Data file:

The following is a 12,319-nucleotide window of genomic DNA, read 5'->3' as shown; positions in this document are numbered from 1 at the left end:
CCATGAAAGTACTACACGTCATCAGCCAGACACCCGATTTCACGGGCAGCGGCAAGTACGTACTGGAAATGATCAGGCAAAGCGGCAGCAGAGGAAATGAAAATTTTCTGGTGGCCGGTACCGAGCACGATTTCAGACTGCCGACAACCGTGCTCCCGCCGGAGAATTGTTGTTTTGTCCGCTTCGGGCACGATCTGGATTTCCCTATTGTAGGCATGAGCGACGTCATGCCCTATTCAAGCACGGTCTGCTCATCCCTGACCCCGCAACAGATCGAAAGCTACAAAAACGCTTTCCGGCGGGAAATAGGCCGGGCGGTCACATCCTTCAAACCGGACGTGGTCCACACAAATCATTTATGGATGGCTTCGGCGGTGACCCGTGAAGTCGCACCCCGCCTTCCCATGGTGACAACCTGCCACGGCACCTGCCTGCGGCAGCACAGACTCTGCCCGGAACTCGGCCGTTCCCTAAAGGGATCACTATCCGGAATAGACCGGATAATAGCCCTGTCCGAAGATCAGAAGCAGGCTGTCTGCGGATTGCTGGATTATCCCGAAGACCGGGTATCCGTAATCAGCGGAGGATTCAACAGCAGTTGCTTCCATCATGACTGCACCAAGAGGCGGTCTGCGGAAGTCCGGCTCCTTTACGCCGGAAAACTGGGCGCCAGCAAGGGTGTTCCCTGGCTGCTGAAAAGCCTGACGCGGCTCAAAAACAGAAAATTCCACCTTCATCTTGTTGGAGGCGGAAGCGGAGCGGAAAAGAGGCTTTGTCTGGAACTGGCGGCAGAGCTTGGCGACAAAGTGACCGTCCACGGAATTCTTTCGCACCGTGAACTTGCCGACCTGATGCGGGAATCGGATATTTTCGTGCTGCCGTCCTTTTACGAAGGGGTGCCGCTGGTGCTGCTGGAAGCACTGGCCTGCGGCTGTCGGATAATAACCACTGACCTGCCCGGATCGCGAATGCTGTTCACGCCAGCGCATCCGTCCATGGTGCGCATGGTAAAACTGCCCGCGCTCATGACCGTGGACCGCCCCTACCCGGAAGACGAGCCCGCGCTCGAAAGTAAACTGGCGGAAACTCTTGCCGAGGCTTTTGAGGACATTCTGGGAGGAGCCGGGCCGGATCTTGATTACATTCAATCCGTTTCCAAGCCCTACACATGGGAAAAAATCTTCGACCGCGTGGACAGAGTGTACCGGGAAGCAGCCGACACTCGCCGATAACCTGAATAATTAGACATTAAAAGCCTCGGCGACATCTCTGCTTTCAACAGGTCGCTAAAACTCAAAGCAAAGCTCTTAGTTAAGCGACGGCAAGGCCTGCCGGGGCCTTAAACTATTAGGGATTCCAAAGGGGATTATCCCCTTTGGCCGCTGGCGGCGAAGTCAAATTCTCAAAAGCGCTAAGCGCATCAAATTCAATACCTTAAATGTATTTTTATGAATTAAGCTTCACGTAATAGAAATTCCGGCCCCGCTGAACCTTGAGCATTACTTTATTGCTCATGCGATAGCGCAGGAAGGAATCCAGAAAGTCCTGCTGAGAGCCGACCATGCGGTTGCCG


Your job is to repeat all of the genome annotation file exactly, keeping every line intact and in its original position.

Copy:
The following is a 12,319-nucleotide window of genomic DNA, read 5'->3' as shown; positions in this document are numbered from 1 at the left end:
CCATGAAAGTACTACACGTCATCAGCCAGACACCCGATTTCACGGGCAGCGGCAAGTACGTACTGGAAATGATCAGGCAAAGCGGCAGCAGAGGAAATGAAAATTTTCTGGTGGCCGGTACCGAGCACGATTTCAGACTGCCGACAACCGTGCTCCCGCCGGAGAATTGTTGTTTTGTCCGCTTCGGGCACGATCTGGATTTCCCTATTGTAGGCATGAGCGACGTCATGCCCTATTCAAGCACGGTCTGCTCATCCCTGACCCCGCAACAGATCGAAAGCTACAAAAACGCTTTCCGGCGGGAAATAGGCCGGGCGGTCACATCCTTCAAACCGGACGTGGTCCACACAAATCATTTATGGATGGCTTCGGCGGTGACCCGTGAAGTCGCACCCCGCCTTCCCATGGTGACAACCTGCCACGGCACCTGCCTGCGGCAGCACAGACTCTGCCCGGAACTCGGCCGTTCCCTAAAGGGATCACTATCCGGAATAGACCGGATAATAGCCCTGTCCGAAGATCAGAAGCAGGCTGTCTGCGGATTGCTGGATTATCCCGAAGACCGGGTATCCGTAATCAGCGGAGGATTCAACAGCAGTTGCTTCCATCATGACTGCACCAAGAGGCGGTCTGCGGAAGTCCGGCTCCTTTACGCCGGAAAACTGGGCGCCAGCAAGGGTGTTCCCTGGCTGCTGAAAAGCCTGACGCGGCTCAAAAACAGAAAATTCCACCTTCATCTTGTTGGAGGCGGAAGCGGAGCGGAAAAGAGGCTTTGTCTGGAACTGGCGGCAGAGCTTGGCGACAAAGTGACCGTCCACGGAATTCTTTCGCACCGTGAACTTGCCGACCTGATGCGGGAATCGGATATTTTCGTGCTGCCGTCCTTTTACGAAGGGGTGCCGCTGGTGCTGCTGGAAGCACTGGCCTGCGGCTGTCGGATAATAACCACTGACCTGCCCGGATCGCGAATGCTGTTCACGCCAGCGCATCCGTCCATGGTGCGCATGGTAAAACTGCCCGCGCTCATGACCGTGGACCGCCCCTACCCGGAAGACGAGCCCGCGCTCGAAAGTAAACTGGCGGAAACTCTTGCCGAGGCTTTTGAGGACATTCTGGGAGGAGCCGGGCCGGATCTTGATTACATTCAATCCGTTTCCAAGCCCTACACATGGGAAAAAATCTTCGACCGCGTGGACAGAGTGTACCGGGAAGCAGCCGACACTCGCCGATAACCTGAATAATTAGACATTAAAAGCCTCGGCGACATCTCTGCTTTCAACAGGTCGCTAAAACTCAAAGCAAAGCTCTTAGTTAAGCGACGGCAAGGCCTGCCGGGGCCTTAAACTATTAGGGATTCCAAAGGGGATTATCCCCTTTGGCCGCTGGCGGCGAAGTCAAATTCTCAAAAGCGCTAAGCGCATCAAATTCAATACCTTAAATGTATTTTTATGAATTAAGCTTCACGTAATAGAAATTCCGGCCCCGCTGAACCTTGAGCATTACTTTATTGCTCATGCGATAGCGCAGGAAGGAATCCAGAAAGTCCTGCTGAGAGCCGACCATGCGGTTGCCG